This week: the Comics history reacts to sexual harassment allegations, Amazon’s Kindle turns 10, Publishers and advertisers are still awaiting guidance on new data protection regulations, a British writer and explorer went missing, the National Book Awards were handed out, China’s answer to the Lord of the Rings is being translated to English, and Russia is attacking Buzzfeed. All this, plus the New York Times Bestsellers, the Amazon Charts, and the latest news from aois21, Literally This Week.Read More
Due to the aois21 birthday extravaganza taking up much of Keith's time, there will not be an episode this week. Please enjoy the news list for this week.
Here is the top literary news of the week:
- A Museum of the Bible meant to appeal to all religions
- George R. R. Martin Doesn’t Need to Finish Writing the Game of Thrones Books
- Reading books is a major key to success. Here’s how you make it a habit
- An Alternative To Book Burning – What To Do If You Want Nothing To Do With Secret Empire
- Two New Digital Collections Available Online From Library of Congress, New Online Exhibition Also Available
- George Orwell’s Spanish civil war memoir is a classic, but is it bad history?
- Milo Socks Publisher With $10 Million Lawsuit Over Pedophilia Book Flap
- Send a raven! HBO hires writers to develop Game of Thrones spin-offs
- Libraries to Extend Loan Periods, Eliminate Standard Late Fees
- Andrew Davies to adapt A Suitable Boy for BBC1
- LITERARY TOURISM: PORTLAND, MAINE
- Thomas Pynchon at 80 – eight reasons to celebrate his birthday
- Bill Clinton And James Patterson Are Writing A Novel Together
- Here are the Nibbies: The British Books Awards 2017
- An Everyman Museum to Celebrate American Writers
- Milestones: Portico Archive Passes 400 Terabytes of Preserved Data
- Gabriel García Márquez: working magic with 'brick-faced' realism
- CULTURE VS. NURTURE: WHEN FAMILY HIERARCHY INFORMS FICTION
- New York’s librarians are working to keep kids reading, even when they can’t afford to pay their fines
- Do ad buyers have a moral obligation to save media?
- SoA concerns over Amazon Marketplace trading
- Internet Archive Preserves More than 200 Terabytes of US Government Data During “End of Term Web Archive” Project
- STEPHANIE POWELL WATTS ON WRITING HARD TIMES IN SMALL TOWNS
- An Old Story
- Fake news about Agatha Christie is nothing new, but it's not drying up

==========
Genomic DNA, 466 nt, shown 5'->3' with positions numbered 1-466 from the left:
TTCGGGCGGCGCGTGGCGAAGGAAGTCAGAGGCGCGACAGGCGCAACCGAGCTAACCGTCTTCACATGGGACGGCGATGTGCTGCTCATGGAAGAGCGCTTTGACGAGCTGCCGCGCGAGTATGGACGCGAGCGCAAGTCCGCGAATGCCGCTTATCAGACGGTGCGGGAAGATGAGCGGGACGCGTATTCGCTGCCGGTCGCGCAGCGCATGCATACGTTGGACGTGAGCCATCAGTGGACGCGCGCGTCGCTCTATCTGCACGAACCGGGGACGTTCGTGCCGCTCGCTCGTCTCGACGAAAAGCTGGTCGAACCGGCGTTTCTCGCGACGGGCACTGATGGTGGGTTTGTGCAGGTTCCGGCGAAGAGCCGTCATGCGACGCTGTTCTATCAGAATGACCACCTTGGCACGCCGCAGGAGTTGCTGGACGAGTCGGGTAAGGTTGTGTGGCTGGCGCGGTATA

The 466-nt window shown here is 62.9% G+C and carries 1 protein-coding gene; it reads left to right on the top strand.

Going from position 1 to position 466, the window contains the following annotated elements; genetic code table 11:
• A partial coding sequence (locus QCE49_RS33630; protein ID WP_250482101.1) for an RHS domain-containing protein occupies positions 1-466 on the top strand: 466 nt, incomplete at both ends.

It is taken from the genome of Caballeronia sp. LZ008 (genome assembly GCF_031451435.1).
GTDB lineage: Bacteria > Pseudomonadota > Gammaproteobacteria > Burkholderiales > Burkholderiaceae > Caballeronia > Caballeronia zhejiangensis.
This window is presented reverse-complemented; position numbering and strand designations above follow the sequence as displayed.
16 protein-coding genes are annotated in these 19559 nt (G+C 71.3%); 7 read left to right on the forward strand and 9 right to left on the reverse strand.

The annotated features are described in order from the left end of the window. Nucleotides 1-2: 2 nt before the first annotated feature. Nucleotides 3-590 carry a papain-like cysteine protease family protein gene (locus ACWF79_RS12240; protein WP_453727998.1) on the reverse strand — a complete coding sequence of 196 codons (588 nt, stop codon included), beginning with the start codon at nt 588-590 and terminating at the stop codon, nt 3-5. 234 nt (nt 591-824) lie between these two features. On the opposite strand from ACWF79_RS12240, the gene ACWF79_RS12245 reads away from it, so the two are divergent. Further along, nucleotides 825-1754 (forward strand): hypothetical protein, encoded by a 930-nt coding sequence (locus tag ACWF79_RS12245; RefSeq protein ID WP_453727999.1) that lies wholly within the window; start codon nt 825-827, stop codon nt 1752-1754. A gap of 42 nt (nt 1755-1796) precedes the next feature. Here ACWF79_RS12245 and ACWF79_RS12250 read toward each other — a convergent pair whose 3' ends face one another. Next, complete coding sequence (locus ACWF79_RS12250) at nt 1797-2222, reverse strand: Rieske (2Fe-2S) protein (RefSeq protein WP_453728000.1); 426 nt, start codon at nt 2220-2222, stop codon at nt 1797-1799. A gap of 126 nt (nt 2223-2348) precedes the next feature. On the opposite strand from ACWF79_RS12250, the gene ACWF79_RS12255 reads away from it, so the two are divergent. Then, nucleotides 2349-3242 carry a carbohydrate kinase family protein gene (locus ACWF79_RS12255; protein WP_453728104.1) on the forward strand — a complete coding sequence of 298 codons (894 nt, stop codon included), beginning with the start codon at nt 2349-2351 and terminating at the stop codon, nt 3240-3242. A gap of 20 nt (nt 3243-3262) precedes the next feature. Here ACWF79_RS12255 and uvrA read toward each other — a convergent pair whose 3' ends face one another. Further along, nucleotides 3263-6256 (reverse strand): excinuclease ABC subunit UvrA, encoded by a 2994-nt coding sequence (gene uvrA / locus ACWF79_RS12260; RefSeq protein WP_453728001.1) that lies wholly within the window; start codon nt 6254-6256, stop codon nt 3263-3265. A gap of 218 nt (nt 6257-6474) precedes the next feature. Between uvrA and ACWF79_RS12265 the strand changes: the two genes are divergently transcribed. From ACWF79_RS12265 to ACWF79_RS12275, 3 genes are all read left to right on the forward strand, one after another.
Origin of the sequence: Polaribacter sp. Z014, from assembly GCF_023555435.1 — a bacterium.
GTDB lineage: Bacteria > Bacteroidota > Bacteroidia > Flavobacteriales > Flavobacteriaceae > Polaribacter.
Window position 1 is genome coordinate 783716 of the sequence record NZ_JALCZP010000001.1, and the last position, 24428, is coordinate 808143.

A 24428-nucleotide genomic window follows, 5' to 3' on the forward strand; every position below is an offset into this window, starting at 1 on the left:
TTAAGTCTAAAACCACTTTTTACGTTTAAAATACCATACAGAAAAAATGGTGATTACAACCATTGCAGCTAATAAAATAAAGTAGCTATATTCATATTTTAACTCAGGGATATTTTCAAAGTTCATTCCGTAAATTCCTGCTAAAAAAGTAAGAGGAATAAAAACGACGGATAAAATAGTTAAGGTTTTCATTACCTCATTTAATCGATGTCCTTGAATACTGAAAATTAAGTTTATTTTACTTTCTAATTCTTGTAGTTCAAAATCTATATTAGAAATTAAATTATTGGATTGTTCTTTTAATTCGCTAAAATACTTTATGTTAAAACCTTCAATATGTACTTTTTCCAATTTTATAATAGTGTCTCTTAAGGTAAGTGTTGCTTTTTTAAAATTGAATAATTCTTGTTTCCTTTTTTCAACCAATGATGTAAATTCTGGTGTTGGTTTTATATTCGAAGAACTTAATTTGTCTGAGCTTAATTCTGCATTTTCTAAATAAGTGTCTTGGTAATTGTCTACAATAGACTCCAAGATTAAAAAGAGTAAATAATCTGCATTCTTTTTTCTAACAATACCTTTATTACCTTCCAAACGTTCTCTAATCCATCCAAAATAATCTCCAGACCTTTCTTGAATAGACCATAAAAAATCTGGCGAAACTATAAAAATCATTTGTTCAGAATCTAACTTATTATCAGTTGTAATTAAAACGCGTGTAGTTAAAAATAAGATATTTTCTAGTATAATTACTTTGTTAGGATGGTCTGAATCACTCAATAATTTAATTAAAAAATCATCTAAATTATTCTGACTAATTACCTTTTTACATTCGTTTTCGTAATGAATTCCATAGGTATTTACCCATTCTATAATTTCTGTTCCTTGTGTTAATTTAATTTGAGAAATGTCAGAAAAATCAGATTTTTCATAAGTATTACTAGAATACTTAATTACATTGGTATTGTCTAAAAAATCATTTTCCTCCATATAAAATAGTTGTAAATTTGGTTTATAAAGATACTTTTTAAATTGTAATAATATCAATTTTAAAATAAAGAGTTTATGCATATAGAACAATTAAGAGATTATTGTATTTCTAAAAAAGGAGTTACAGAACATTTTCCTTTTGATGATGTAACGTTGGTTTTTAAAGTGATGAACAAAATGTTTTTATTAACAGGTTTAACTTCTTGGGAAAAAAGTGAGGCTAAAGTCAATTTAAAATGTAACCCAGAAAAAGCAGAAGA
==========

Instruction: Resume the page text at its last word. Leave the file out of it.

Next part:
- Bookseller Suing California Over 'Autograph Law'
- A L Kennedy blasts publishers for attitude towards translated literature
- Have you experienced a gender gap working in publishing?
- People Don’t Trust Scientific Research When Companies Are Involved
- HILLARY CLINTON WILL BE AT BOOK EXPO AMERICA
- WHY I FOUNDED AN INTERDISCIPLINARY RETREAT FOR ARTISTS AND WRITERS
- Toronto's radical librarians critique Little Free Library
- PA calls for political parties to abolish tax on e-books
- ATTENDING A LITERARY AWARD CEREMONY HELD IN AN ALTERNATE UNIVERSE
- Minnesota: Parents in New London-Spicer School District Want Sherman Alexie’s “The Absolutely True Diary of a Part-Time Indian” Removed From Curriculum
- Kamal Al-Solaylee wins Shaughnessy Cohen Prize for Brown: What Being Brown in the World Today Means (to Everyone)
- UNPOPULAR OPINION: I’D LIKE FEWER BOOKS FROM MY FAVORITE AUTHORS, PLEASE
- American Gods on television couldn’t be more timely
- 13 Little-Known Punctuation Marks to Try
- aois21 publishing is now aois21 media
- Four libraries in South Tyneside under threat
- The six best independent bookstores in South Africa
- Richard Dawkins: ‘Why not have a Dáil prayer to the fairies?’
- Lord of the Rings Backstory to Be Performed in Moscow Metro - in Elvish
- With poetry and a pen name
- Story of two star-crossed lovers
- Two Open Access Repositories Launched in Myanmar
- So you want to be a writer? Essential tips for aspiring novelists
Literally This Week is available on Apple Podcasts, Stitcher Radio, Google Play, Tune In, Podomatic, and media.aois21.com.
For news during the week, follow @aois21 on Twitter.
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If there’s a story we missed, tweet to us with the #literallythisweek and we’ll check it out.
This week: Judy Blume has opened her own bookstore, Simon Cowell is writing a children’s book, big publishers are on the decline, the daughter of a Hong Kong bookseller wants the U.S. to help, realtors are waiting on Amazon, the National Book Festival poster was released, and the European Union is making all publicly funded scientific articles free. All this, plus the New York Times Bestsellers, Literally This Week. This episode is sponsored by Interlude to Sentimental Me! the new poetry collection from Michael B. Judkins now available for preorder from aois21 publishing.Read More